The promoter of the Arise and Worship Concert, David “DVD” Abram revealed in an overview of the event that; “We have lost a lot of loved ones this year, and when that happens, one’s spirit goes down, and we need a light to ground us once more, to heal our souls. Therefore, the two main purposes of this event are to do the work of God and, secondly, to make sure that we nurture and develop talent in Botswana. With challenges that come up with events of such magnitude, the team and I have been committed to seeking guidance from God through having night prayers.” 

Abram added that as promoters, they usually have a bias towards already established artists, thus neglecting the upcoming ones and wanting to change that. “We approached the Melody Gospel TV Show since we aim at nurturing new talent and agreed on having one of the winners as a headliner for the event to allow them to share the stage with gospel giants so that they are exposed to the industry. This resulted in securing the Second Winner of the Melody Gospel TV show; Thabiso Mafoko as a local headlining act.”

The concert also aims at celebrating a Motswana. Multi-Award Winner; with the most recent title; BOMU Best Traditional Gospel under his belt, also best known for his soulful voice and heartfelt lyrics, Obakeng Sengwaketse enthusiastically said, “I want to thank the organizers of the Arise and Worship concert, it means a lot to me after recently winning two awards that are currently the highlight of my career.

I regard this as a great revival because the Covid-19 pandemic has muffled events such as this. I am looking forward to sharing the stage with the great Bishop Benjamin Dube, Lebo Sekgobela and more artists from Nigeria and Ghana. Sengwaketsi urged Batswana to come and witness the greatness of the Lord as their lives will never be the same.”

Tickets are selling like fat cakes with VVIP tickets having only five tickets remaining; the VVIP tickets include rounder access backstage to all the performing artists. The event will also comprise a seated Gold Circle Ticket, which accounts for 50% of revellers to allow for easier enforcement of COVID-19 protocols and avoid a potential stampede.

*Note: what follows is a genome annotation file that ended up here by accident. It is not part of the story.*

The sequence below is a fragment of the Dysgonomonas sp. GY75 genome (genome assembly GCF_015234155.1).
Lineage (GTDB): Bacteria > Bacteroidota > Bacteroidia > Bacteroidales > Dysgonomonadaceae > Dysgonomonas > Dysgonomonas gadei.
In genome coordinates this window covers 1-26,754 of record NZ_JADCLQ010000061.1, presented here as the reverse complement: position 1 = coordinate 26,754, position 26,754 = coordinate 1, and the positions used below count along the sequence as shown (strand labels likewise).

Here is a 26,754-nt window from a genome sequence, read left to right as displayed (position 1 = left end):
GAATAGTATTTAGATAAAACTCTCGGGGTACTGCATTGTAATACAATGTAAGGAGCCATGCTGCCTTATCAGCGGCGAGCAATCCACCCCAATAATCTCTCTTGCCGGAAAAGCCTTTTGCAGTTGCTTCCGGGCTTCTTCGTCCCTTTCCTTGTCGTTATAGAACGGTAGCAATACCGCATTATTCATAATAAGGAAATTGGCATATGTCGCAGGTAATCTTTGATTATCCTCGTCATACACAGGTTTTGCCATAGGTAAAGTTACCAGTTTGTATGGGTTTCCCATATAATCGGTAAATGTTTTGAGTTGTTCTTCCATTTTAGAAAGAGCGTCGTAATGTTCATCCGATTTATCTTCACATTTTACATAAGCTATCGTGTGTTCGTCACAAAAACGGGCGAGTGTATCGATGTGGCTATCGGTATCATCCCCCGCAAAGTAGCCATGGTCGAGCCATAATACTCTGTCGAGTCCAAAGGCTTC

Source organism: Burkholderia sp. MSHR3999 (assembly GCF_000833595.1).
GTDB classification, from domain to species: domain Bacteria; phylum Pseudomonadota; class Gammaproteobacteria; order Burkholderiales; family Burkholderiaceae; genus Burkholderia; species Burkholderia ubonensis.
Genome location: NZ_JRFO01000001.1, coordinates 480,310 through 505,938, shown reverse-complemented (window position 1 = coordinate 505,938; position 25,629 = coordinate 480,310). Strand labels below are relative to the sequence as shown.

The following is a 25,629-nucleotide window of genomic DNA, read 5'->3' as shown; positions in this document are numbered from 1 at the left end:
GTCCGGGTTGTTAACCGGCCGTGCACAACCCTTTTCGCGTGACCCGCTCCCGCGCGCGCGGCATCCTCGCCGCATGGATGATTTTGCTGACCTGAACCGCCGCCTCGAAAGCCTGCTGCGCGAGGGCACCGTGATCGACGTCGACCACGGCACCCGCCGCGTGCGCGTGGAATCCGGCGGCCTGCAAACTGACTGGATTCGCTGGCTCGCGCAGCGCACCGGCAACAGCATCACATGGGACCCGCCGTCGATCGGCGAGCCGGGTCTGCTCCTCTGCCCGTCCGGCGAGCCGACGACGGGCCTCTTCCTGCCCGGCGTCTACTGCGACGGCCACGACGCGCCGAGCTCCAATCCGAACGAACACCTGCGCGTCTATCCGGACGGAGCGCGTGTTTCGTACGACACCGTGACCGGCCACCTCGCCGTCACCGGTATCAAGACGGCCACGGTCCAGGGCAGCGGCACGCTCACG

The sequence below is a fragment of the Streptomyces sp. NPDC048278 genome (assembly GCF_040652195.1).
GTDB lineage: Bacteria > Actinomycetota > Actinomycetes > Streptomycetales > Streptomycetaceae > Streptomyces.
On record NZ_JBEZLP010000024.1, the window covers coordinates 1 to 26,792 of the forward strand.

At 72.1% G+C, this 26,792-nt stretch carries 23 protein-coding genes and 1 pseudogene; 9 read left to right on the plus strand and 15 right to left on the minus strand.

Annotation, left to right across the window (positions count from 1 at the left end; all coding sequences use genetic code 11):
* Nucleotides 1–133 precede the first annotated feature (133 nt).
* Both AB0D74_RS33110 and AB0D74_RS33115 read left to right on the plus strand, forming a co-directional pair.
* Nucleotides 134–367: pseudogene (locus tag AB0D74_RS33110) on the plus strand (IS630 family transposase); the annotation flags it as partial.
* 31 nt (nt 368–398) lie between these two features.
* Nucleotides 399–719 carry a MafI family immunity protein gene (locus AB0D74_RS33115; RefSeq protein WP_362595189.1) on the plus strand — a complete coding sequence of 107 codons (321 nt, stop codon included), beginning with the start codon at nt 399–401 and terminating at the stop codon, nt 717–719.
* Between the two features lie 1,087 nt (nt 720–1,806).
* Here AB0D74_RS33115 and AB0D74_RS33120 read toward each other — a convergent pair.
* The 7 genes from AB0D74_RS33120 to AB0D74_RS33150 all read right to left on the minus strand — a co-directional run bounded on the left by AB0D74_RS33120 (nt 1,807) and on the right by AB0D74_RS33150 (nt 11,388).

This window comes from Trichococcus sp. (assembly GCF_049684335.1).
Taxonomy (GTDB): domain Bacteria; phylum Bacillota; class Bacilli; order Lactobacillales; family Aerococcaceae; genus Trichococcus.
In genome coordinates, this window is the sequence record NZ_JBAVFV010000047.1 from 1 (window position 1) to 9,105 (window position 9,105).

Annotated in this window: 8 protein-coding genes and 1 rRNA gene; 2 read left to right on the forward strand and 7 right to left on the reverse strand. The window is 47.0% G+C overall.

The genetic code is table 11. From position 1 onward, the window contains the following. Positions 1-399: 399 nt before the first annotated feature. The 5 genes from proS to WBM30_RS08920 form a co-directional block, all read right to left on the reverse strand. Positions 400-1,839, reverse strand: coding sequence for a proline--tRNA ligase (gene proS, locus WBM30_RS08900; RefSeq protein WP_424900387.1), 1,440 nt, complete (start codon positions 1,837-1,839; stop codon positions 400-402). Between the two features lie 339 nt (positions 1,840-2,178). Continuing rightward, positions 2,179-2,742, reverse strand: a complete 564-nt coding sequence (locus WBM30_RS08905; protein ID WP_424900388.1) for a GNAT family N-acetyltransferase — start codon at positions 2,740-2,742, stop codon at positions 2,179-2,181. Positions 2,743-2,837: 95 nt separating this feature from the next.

In a bid to entice merrymakers to buy tickets, the promoters have come up with a layby strategy and buying tickets on an instalment basis for the attendees to be able to buy their tickets since the COVID-19 Pandemic has left many Batswana in financial ruin but having the interest to attend the event.

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Fame vs Mental health

9th November 2021

One can only imagine what is like being in the public eye. It is not a walk in the park; and not as easy as people might think it is because of the pressure from the public. Celebrities or influencers are perceived to be perfect, perfect bodies, perfect families, perfect parents, financially stable, healthy, and always smiling and patient with everyone – Is this for real?

However, when people’s expectations of celebrities are not met, the same celebrities are often victimized, body shamed, or blamed, fairly or unfairly. As a result of them not having a personal life, they are often scrutinized in all aspects of their lives; their lives are aired for the public to see and judge. Celebrities are often extra careful about everything that they do, they have to go an extra mile as compared to how ordinary people live their lives.

To understanding this experiences by public figures, this reporter made a case study of Mr Lizibo Gran Mabutho, the firstborn in his family with only one sibling, his younger brother. Lizibo describes himself as a simple Kalanga guy who was chosen by music and did not choose music.

He said being raised by his mother and grandmother, he grew up surrounded by music from birth. Lizibo said his grandmother was a religious person who held church services at their house in Zwenshambe, “for me singing was from Monday to Sunday. I was not like any ordinary child who only sang at church on Sundays or sometimes in school assembly, for me it was a daily thing. My mother was also a talented dancer in our village that is what I mean when I say I did not choose music, but music chose me.”